اختلال اضطراب فراگیر: آیا علائم خاصی وجود دارد؟
|کد مقاله||سال انتشار||مقاله انگلیسی||ترجمه فارسی||تعداد کلمات|
|35045||2012||7 صفحه PDF||سفارش دهید||3650 کلمه|
Publisher : Elsevier - Science Direct (الزویر - ساینس دایرکت)
Journal : Comprehensive Psychiatry, Volume 53, Issue 8, November 2012, Pages 1056–1062
Objective The main aim of the present research was to evaluate the coherence of generalized anxiety disorder (GAD) psychopathological pattern, the robustness of its diagnostic criteria, and the clinical utility of considering this disorder as a discrete condition rather than assigning it a dimensional value. Method The study was designed in a purely naturalistic setting and carried out using a community sample; data from the Sesto Fiorentino Study were reanalyzed. Results Of the 105 subjects who satisfied the Diagnostic and Statistical Manual of Mental Disorders, Fourth Edition (DSM-IV) criteria for the diagnosis of GAD, only 18 (17.1%) had no other comorbid DSM-IV disorder. The most frequent comorbid condition was major depressive disorder (70.4 %). Only 2 of the GAD diagnostic symptoms (excessive worry and muscle tension) showed a specific association with the diagnosis itself, whereas the others, such as feeling wound up, tense, or restless, concentration problems, and fatigue, were found to be more prevalent in major depressive disorder than in GAD. Conclusion Our study demonstrates that GAD, as defined by DSM-IV criteria, shows a substantial overlap with other DSM-IV diagnoses (especially with mood disorders) in the general population. Furthermore, GAD symptoms are frequent in all other disorders included in the mood/anxiety spectrum. Finally, none of the GAD symptoms, apart from muscle tension, distinguished GAD from patients without GAD.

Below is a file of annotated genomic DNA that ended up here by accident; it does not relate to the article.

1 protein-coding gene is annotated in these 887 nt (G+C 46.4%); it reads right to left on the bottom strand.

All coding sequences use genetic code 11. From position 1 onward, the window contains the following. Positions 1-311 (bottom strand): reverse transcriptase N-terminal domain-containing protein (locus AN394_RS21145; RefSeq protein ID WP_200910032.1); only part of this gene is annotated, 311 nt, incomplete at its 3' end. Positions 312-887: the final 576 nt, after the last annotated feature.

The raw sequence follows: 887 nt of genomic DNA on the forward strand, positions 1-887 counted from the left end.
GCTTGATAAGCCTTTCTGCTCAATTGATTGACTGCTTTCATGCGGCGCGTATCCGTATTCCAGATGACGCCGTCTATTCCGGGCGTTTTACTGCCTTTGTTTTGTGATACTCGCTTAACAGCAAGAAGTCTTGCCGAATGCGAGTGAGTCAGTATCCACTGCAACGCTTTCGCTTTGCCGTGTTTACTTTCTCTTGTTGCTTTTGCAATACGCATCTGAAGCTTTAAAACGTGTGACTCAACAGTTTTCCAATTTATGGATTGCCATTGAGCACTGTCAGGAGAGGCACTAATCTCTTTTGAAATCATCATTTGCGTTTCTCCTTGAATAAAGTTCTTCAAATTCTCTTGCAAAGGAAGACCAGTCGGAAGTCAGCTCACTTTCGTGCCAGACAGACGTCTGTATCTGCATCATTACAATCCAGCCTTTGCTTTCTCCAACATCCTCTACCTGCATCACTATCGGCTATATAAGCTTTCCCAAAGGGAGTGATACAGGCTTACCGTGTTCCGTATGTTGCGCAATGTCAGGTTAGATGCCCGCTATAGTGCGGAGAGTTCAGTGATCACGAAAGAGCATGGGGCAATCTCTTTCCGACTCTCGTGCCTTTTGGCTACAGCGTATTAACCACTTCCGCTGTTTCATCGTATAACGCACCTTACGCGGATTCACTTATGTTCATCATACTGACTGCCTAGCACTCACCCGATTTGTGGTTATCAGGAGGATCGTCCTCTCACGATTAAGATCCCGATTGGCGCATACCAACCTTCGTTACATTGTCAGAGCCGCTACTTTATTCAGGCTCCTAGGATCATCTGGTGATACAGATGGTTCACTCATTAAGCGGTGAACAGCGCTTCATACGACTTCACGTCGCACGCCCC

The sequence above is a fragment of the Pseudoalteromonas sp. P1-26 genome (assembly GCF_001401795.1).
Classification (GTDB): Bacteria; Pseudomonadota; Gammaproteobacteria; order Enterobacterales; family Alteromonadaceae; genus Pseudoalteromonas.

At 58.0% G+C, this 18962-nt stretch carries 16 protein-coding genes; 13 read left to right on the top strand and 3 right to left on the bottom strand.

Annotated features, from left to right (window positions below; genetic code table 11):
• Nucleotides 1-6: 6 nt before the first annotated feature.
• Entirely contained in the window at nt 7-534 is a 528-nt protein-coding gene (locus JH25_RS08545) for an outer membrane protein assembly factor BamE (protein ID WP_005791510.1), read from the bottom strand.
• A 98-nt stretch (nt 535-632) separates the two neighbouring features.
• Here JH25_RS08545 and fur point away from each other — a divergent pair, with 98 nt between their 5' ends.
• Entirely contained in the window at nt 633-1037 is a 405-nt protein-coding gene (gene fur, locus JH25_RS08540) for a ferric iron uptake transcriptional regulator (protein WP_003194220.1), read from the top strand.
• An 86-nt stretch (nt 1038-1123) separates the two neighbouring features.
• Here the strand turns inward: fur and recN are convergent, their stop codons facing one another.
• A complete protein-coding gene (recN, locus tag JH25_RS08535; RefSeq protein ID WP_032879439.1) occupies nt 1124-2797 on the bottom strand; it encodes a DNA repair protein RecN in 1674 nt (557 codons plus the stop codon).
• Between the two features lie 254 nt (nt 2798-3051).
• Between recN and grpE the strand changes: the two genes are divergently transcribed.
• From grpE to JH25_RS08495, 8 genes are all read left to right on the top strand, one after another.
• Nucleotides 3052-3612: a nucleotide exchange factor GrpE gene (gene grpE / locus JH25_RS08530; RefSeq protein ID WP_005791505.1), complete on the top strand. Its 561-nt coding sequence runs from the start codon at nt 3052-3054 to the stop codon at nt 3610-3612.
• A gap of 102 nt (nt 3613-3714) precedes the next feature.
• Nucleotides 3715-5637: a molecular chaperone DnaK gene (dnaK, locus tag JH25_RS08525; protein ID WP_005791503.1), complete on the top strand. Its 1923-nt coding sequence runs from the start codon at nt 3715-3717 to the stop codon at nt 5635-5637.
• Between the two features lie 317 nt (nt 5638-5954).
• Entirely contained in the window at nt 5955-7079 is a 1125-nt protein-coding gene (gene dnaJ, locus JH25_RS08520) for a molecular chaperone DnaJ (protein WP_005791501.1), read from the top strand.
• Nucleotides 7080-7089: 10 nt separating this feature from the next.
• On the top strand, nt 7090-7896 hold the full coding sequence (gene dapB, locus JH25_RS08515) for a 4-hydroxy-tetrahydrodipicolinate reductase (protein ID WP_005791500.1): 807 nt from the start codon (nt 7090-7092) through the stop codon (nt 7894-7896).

Generalized anxiety disorder (GAD) was introduced as a separate diagnosis in the third edition of the Diagnostic and Statistical Manual of Mental Disorders (DSM) . Since its introduction, GAD has been criticized based on the following considerations: - A clear clinical prototype has not been identified . - Comorbidity is extremely frequent; GAD is frequently comorbid with major depressive disorder (MDD), panic disorder (PD), social anxiety disorder, and specific phobia, and it is often associated with chronic pain conditions, medically unexplained somatic symptoms, and sleep disorders  and . - The specificity of the symptoms of GAD is poor; in fact, 4 of the 6 associated physical symptoms of GAD (ie, restlessness, fatigue, difficulty concentrating, sleep difficulties, obsessive rumination, and somatization) are also part of the diagnostic criteria for MDD  and . Conversely, 4 of the symptoms required for MDD (ie, sleep difficulties, psychomotor agitation, fatigue, and difficulty concentrating) overlap with GAD ones . Moreover, symptoms required for the diagnosis of GAD are also present in other anxiety disorders because closer overlaps probably exist between GAD and PD or social anxiety disorder . In the subsequent editions of DSM (viz, DSM-III-R and DSM-IV)  and , the American Psychiatric Association changed substantially the diagnostic criteria of GAD, but none of the above issues were solved. Reasonably, the continuous changes of the diagnostic criteria seem to reflect the difficulties in defining a stable constellation of interrelating symptoms associated to a specific population. Therefore, many authors challenged that GAD, as an independent disorder, may represent the best conceptualization for organizing and explaining the complexity of a heterogeneous cluster of psychopathologic conditions . It has been proposed that GAD should be considered as a prodromal condition, a residual form, a severity marker for other psychiatric disorders (such as MDD), or simply an indicator of general distress rather than a syndrome , , , , , , ,  and . On the other hand, other authors claim that GAD should be considered as an independent disorder , , , ,  and . According to the first definition stated by Sydenham in 1742, a syndrome consists of several interrelated symptoms showing a stable characteristic structure and a peculiar prognosis . Patients affected by a specific syndrome should share a sufficiently pathognomonic (specific) cluster of symptoms that should be more frequent in these subjects compared with patients having other morbid conditions. The concept of discontinuity among different syndromes was conceptualized by Sneath , who introduced the term point of rarity, which referred to precise clinical boundaries among disorders, and was later revised by Kendell  and Kendell and Jablensky , who preferred the concept of zone of rarity. According to this definition, if a syndrome corresponds to a natural entity, then we should find a natural boundary or a discontinuity between this condition and its clinical “neighbors.” Mixed conditions can exist, but they have to be less common than the pure forms . According to this construct, a cluster of proposed criteria (eg, symptoms, laboratory markers, exclusion criteria, course, and outcome) ,  and  should be associated with a specific population of patients to establish the validity of a diagnosis ,  and . Moreover, individuals included into a diagnostic category should share other distinctive features in addition to those used to include them in that category. In line with previous observations, Brown and Barlow  have recently considered the problem of sensitivity and specificity of GAD and have concluded that DSM-IV criteria for GAD do not differentiate a patient with GAD from a patient with clinical depression  because the exclusion of the autonomic symptoms from DSM-IV criteria for GAD might obfuscate the boundary between MDD and GAD. In fact, muscle tension appeared to be uniquely related to worry, whereas difficulty concentrating appeared to have a very strong relationship with depression . Moving from these concepts, the main aim of the present research was to evaluate the coherence of GAD psychopathological pattern, the robustness of its diagnostic criteria, and the clinical utility of considering this disorder as a discrete condition rather than assigning it a dimensional value. The approach we adopted resembled similar researches in this field, attempting to corroborate the validity of the constructs of different diagnoses, such as major depression . The study was designed in a purely naturalistic setting, using a community sample (the Sesto Fiorentino Study, Faravelli et al ) with a “bottom-up” design in which symptoms were assessed by clinical psychiatrists according with a nosographic system of reference, unlike most large community surveys.